Thursday brought a thunderbolt of news: Roy Williams' retirement at North Carolina has opened up, in my opinion, the best job in college basketball.
So who is going to take it? Who should North Carolina call? If you were to list out qualified candidates that would, at the very least, pick up the phone ... well that list would be more three dozen names deep. But let's narrow the scope here. The biggest factor that is not yet known: Will North Carolina athletic director Bubba Cunningham choose to hire a "Carolina guy" or will he expand his search to give him the best pool of candidates?
The choice should be the latter, clearly, which isn't to say someone from the Tar Heel family won't ultimately get the gig. But when college hoops royalty has a job opening, the best practice is to search far and wide in an effort to enable the best possible candidates to come to you.
Replacing Williams is not an enviable task, but the one feeling that can override that pressure is having the opportunity to be given this title: head coach, North Carolina men's basketball.
Let's look at the candidates.
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Two UNC names that will get a look
Hubert Davis, North Carolina assistant -- The former UNC star cared so much about coaching at his alma mater that he left a cushy ESPN gig in 2012 to join Williams' staff. Davis, 50, would have as much of an edge on this job as any candidate given his post in Chapel Hill for almost a decade. A question that some sources asked aloud to me earlier today: Did Williams quietly push for Davis in the past couple of days, when he let it be known he was retiring? Even if he did, Cunningham owes it to the program and its base to look far and wide for the best candidate. But Davis is already being looked at as an early leader for the job.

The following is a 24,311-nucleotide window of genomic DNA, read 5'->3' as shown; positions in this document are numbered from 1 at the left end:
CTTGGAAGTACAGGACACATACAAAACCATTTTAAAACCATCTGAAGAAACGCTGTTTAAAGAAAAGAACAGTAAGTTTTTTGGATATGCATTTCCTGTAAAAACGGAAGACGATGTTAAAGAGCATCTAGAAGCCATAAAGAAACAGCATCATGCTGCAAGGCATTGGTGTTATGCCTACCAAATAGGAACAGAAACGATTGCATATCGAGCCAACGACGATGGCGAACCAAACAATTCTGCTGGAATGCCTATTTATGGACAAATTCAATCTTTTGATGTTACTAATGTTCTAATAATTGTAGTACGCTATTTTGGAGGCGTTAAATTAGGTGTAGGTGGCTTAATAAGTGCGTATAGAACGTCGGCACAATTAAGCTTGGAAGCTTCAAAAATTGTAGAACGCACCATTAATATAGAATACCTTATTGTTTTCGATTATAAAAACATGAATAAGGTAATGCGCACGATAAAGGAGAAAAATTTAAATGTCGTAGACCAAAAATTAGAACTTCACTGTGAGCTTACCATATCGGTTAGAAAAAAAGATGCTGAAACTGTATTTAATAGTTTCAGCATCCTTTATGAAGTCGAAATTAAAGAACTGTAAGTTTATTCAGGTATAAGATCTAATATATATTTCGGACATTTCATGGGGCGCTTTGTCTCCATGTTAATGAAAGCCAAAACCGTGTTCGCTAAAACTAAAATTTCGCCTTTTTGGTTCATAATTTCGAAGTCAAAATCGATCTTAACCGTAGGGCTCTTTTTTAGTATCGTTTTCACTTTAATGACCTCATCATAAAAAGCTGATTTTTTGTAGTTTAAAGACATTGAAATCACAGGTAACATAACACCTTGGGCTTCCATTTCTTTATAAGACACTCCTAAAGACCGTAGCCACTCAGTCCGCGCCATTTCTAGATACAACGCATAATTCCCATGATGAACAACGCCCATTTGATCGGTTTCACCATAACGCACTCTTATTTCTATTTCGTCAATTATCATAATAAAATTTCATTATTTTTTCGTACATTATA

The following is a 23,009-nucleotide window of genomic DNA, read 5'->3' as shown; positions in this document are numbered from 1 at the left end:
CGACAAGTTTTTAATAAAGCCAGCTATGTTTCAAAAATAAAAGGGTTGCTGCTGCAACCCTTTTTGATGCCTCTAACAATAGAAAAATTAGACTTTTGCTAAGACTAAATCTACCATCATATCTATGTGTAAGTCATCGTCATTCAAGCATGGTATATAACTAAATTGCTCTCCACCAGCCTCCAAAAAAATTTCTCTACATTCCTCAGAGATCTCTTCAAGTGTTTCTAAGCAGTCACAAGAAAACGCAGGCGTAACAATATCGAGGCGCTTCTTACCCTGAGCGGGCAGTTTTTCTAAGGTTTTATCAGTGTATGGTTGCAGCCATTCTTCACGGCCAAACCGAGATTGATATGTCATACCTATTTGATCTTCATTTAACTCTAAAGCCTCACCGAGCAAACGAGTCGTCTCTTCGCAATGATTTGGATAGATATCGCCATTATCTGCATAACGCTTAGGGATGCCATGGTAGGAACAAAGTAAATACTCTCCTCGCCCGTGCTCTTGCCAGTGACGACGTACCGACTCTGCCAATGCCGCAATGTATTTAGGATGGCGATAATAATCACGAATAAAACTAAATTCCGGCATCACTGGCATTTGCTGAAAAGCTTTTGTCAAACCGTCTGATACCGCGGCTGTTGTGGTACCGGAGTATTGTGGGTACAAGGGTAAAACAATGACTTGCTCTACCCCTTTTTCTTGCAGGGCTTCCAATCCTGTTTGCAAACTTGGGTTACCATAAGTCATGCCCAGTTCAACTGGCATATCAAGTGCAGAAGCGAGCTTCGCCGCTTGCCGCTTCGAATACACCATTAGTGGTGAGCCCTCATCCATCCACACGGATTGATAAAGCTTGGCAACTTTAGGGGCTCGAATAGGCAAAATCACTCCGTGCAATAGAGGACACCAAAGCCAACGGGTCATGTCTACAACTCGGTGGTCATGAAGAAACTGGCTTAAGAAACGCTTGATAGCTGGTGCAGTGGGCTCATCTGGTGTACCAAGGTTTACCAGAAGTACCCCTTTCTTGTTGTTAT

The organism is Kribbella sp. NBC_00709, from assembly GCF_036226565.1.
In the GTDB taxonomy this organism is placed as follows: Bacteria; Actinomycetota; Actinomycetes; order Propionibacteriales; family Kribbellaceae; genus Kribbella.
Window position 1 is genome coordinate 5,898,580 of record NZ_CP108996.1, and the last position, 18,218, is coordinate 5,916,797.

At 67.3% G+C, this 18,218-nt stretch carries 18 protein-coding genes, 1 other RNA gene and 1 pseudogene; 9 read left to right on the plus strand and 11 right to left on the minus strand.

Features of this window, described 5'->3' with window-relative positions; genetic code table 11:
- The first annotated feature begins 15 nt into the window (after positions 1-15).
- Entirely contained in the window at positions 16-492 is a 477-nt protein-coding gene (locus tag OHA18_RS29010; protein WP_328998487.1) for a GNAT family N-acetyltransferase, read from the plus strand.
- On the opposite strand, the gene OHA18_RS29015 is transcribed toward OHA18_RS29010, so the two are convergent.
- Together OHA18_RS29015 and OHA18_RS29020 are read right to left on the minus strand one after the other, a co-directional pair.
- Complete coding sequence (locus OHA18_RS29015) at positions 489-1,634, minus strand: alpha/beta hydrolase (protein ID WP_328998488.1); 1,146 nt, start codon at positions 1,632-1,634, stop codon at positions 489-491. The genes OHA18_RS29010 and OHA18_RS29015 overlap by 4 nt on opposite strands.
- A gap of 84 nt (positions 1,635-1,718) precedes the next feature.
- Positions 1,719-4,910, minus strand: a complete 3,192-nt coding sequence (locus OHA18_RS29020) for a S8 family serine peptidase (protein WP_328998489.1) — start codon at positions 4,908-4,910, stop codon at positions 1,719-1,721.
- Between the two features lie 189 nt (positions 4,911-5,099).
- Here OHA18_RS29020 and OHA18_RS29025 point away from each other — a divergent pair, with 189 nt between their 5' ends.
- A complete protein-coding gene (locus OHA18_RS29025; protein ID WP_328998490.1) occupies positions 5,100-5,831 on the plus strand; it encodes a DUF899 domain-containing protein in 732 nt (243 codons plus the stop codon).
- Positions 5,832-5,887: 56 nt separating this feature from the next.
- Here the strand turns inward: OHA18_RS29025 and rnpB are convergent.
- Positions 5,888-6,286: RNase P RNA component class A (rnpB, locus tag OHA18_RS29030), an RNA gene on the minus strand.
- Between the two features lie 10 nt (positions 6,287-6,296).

Wes Miller, UNC Greensboro coach -- The biggest factor working in his favor is having a decade of experience running a program. Miller has been the coach at UNC Greensboro since 2011 and amassed a 182-134 record with two NCAA Tournament appearances. UNCG has finished in the top-three of the SoCon five years running. Miller played for Williams -- he was on the 2005 national championship-winning team -- and has long been pegged as an ideal potential successor. He's 38, and probably one of the five best coaches under 45 in the sport. His younger half-brother, Walker Miller, is on UNC's roster, coincidentally enough. UNC fans would likely applaud this hire.